Take the 2-minute tour ×
Stack Overflow is a question and answer site for professional and enthusiast programmers. It's 100% free, no registration required.

I have an array of 64 structs that hold a decent amount of data (struct is around 128 bytes, so that's 8192 bytes that need to be re-arragned). The array needs to be sorted based off a single unsigned byte in each struct. An interesting property of my data is that it is likely that there will be many duplicates of sorted value - meaning that if you got rid of all duplicates, the array may only be 10 unique elements long, but this is not a given.

Once sorted, I need to create a stack that stores the size and type that each unique byte-run starts: so if I ended up with sorted values: 4,4,4,9,9,9,9,9,14,14 the stack would be: (4,3), (9,5), (14,2)

I figured that there would be some nice optimizations I could perform under these conditions. If I do heapsort, I can create the stack while I'm sorting, but would this be faster than a qsort and then build the stack afterwords? Would any sorting algorithm run slower because of the large structs I'm using? Any optimizations I can make because I'm only comparing bytes?

BTW: language is c++

Thanks.

share|improve this question
    
What would you use for a stack, something homemade or built-in? –  Skurmedel Jan 23 '11 at 17:30
    
I want the fastest, so I imagine it will a simple homemade one that uses a fixed buffer. –  Pubby Jan 23 '11 at 17:32
1  
Do you need to actually sort or do you just need the "stack" that stores the size and type? –  ThomasMcLeod Jan 23 '11 at 18:32
    
I need them sorted, but an unstable sort would work too. –  Pubby Jan 23 '11 at 19:03

4 Answers 4

I would imagine that STL will do what you want nicely. Re-writing your own sort routines and containers is likely to be error-prone, and slow. So only worry about if you find it's a bottleneck.

share|improve this answer
    
I'm against the use of std for this purpose, as I can't be sure of the way it sorts! I want to use the most efficient implementation, not a generic one. Thanks, though. –  Pubby Jan 23 '11 at 17:47
2  
@Pepe: You haven't even measured them, but you're against it based on a hunch? STL routines are generally very, very good. Like I said, if you haven't even measured it, then you shouldn't be worrying about it. –  Oliver Charlesworth Jan 23 '11 at 17:47
2  
@Pepe: If you want to waste your time, and end up with brittle, hard-to-read, hand-written containers and sort routines, etc., then be my guest! But this is not a good approach to developing performance-critical code. –  Oliver Charlesworth Jan 23 '11 at 17:58
2  
@Pepe If you don't already know how to do this then you won't beat std. –  David Heffernan Jan 23 '11 at 19:00
1  
@Pepe if you really knew then why are you asking? –  David Heffernan Jan 23 '11 at 19:46

In general with large objects it can be faster to sort an array of pointers/indices of the objects rather than the objects. Or sort an array of nodes, where each node contains a pointer/index of the object and the object's sort key (in this case the key is one byte). To do this in C++ you can just supply a suitable comparator to std::sort or std::stable_sort. Then if you need the original objects in order, as opposed to just needing to know the correct order, finally copy the objects into a new array.

Copying 128 bytes is almost certainly much slower than performing a byte comparison, even with an extra indirection. So for optimal performance it's the moves you need to look at, not the comparisons, and dealing in pointers is one way to avoid most of the moving.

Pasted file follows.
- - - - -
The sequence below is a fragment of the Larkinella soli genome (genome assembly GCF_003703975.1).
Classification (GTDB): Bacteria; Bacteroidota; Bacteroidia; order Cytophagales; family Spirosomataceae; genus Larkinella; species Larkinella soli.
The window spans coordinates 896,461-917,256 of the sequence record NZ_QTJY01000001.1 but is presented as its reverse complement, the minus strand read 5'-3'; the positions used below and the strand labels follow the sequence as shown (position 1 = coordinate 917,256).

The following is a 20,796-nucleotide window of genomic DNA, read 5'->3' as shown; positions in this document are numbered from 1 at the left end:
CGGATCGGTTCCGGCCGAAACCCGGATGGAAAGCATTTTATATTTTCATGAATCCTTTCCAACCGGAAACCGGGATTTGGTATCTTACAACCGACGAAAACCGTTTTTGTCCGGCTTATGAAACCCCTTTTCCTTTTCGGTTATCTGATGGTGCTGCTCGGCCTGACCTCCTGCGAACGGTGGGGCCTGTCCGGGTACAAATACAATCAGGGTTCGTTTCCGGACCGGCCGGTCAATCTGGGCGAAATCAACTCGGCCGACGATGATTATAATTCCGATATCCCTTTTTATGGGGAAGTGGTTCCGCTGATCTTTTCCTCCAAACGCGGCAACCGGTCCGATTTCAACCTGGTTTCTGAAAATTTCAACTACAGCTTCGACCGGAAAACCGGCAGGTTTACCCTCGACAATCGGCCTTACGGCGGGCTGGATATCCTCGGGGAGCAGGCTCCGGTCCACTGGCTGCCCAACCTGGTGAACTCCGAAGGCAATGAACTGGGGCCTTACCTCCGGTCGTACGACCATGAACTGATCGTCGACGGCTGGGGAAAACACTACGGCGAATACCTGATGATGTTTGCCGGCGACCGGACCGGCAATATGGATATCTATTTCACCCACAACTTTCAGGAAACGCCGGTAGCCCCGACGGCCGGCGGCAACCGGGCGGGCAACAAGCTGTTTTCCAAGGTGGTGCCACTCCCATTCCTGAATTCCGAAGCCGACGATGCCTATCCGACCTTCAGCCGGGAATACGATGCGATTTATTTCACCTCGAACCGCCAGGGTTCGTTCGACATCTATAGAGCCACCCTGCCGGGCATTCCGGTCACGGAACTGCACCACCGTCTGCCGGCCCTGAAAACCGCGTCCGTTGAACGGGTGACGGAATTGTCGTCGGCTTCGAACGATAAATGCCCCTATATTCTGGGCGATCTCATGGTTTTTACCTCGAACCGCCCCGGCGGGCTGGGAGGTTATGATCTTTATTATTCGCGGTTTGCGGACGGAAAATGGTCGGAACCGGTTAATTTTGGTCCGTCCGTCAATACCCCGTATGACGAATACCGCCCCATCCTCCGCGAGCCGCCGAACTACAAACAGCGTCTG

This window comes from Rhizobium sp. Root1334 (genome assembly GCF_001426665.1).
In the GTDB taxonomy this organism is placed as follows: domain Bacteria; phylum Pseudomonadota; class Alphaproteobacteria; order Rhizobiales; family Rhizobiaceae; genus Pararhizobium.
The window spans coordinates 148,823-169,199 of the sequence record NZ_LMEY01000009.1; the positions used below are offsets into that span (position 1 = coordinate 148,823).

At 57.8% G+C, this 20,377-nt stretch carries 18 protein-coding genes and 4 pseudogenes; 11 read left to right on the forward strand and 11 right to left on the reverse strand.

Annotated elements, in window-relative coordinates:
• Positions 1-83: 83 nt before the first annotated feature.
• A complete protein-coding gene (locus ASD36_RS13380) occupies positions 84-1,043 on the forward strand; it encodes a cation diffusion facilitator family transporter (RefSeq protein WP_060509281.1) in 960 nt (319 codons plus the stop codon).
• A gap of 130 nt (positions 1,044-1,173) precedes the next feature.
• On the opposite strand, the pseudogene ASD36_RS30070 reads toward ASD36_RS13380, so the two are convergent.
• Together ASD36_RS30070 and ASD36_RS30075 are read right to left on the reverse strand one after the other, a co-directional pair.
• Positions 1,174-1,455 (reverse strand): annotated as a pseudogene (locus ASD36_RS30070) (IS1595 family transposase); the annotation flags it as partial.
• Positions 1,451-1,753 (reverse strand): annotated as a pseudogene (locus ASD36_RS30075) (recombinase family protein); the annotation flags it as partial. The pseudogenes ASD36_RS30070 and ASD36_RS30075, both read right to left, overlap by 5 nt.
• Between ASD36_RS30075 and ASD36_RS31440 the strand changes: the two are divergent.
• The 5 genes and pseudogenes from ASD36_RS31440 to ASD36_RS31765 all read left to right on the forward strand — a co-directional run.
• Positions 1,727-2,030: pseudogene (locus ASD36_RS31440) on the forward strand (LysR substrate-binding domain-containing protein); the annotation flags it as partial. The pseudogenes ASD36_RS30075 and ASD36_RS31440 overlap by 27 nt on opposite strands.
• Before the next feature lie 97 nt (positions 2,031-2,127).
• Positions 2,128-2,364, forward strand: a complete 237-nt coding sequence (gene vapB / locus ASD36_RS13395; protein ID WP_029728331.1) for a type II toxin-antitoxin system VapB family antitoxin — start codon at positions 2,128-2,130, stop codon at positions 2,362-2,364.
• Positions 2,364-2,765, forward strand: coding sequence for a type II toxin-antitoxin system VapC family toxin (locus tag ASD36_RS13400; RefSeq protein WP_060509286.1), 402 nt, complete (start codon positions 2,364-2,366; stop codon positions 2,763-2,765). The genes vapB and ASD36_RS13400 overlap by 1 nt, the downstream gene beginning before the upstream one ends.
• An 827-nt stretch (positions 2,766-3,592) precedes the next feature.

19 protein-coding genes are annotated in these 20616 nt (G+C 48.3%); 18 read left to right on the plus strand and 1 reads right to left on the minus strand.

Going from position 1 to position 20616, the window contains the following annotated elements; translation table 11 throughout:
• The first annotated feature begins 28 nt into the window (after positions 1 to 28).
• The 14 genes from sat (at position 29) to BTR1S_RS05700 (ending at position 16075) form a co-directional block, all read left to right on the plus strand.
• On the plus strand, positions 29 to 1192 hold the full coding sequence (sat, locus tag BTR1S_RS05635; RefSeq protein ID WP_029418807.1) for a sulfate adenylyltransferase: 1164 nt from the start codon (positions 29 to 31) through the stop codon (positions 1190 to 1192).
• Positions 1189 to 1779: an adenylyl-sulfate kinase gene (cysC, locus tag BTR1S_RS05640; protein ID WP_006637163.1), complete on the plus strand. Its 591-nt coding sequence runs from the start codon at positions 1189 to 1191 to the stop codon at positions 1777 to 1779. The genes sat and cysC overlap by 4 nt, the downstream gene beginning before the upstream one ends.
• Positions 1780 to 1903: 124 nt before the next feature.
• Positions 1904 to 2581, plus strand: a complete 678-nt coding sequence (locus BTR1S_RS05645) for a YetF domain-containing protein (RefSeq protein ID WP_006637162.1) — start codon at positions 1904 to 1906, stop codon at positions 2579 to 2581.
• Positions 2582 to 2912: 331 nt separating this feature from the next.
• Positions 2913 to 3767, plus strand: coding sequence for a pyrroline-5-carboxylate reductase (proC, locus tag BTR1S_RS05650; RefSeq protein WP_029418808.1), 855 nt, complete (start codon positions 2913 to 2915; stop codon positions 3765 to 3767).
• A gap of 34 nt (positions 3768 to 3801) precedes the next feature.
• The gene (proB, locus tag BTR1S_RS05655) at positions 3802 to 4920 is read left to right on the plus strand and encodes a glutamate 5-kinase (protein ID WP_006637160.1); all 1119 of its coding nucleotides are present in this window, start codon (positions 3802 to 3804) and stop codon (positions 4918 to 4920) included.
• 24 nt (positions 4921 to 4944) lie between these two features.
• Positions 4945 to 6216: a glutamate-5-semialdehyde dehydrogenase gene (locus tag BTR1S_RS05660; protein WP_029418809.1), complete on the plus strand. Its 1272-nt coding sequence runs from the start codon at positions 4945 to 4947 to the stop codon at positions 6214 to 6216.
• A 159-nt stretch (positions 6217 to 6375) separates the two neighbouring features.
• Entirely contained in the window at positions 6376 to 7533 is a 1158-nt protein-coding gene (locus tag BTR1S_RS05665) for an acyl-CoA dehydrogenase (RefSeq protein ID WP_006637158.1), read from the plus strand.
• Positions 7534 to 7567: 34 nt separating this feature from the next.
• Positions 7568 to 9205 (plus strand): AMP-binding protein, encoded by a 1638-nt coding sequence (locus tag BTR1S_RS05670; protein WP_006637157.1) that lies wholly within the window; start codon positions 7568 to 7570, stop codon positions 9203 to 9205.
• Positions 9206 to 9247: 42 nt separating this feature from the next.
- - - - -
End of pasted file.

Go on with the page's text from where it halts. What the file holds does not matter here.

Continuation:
You could build your run-length encoding as you perform the copy at the end.

Of course it might be possible to go even faster with some custom sorting algorithm which makes special use of the numbers in your case (64, "around 128", and 1). But even simple questions like "which is fastest - introsort, heap sort or merge sort" are generally impossible to answer without writing and running the code.

share|improve this answer
    
Yeah, I was planning on using a byte to store the indices. I am correct when I say that I need a double buffer? –  Pubby Jan 23 '11 at 18:52
    
You don't strictly need one: you need to re-arrange an array according to an arbitrary permutation, which can be done in-place by identifying the cycles of the permutation and re-arranging each cycle in turn, using only a single object's worth of additional space. Also: no guarantees, but my guess is that it would be faster to use a word to store the index and another for the sort key, rather than a byte each. So try both and see which you prefer. –  Steve Jessop Jan 23 '11 at 19:21
    
Ok, I will experiment. Thanks –  Pubby Jan 23 '11 at 19:26

The sort would not be slower because you will be sorting pointer or references to the structs and not the actual struct in memory.

share|improve this answer

The fact that your keys are integers, and there really aren't a lot of them, odds are the Bucket Sort, with a bucket size of 1, would be very applicable.

share|improve this answer
    
The only problem with this is that I believe I would have to allocate 16384 bytes for buckets, and also need to use a double buffer for the actual data. Is this correct? Would this be faster than a heapsort? –  Pubby Jan 23 '11 at 17:51
    
You could just add the buckets as you go along, by using a map of vectors of pointers to your data. –  Null Set Jan 23 '11 at 18:54
    
I have feeling that all the allocation in the vectors would slow that down. –  Pubby Jan 23 '11 at 19:02
    
declare the array static, and make it integer. It will run like lightening. –  EvilTeach Jan 23 '11 at 21:18

Your Answer

 
discard

By posting your answer, you agree to the privacy policy and terms of service.

Not the answer you're looking for? Browse other questions tagged or ask your own question.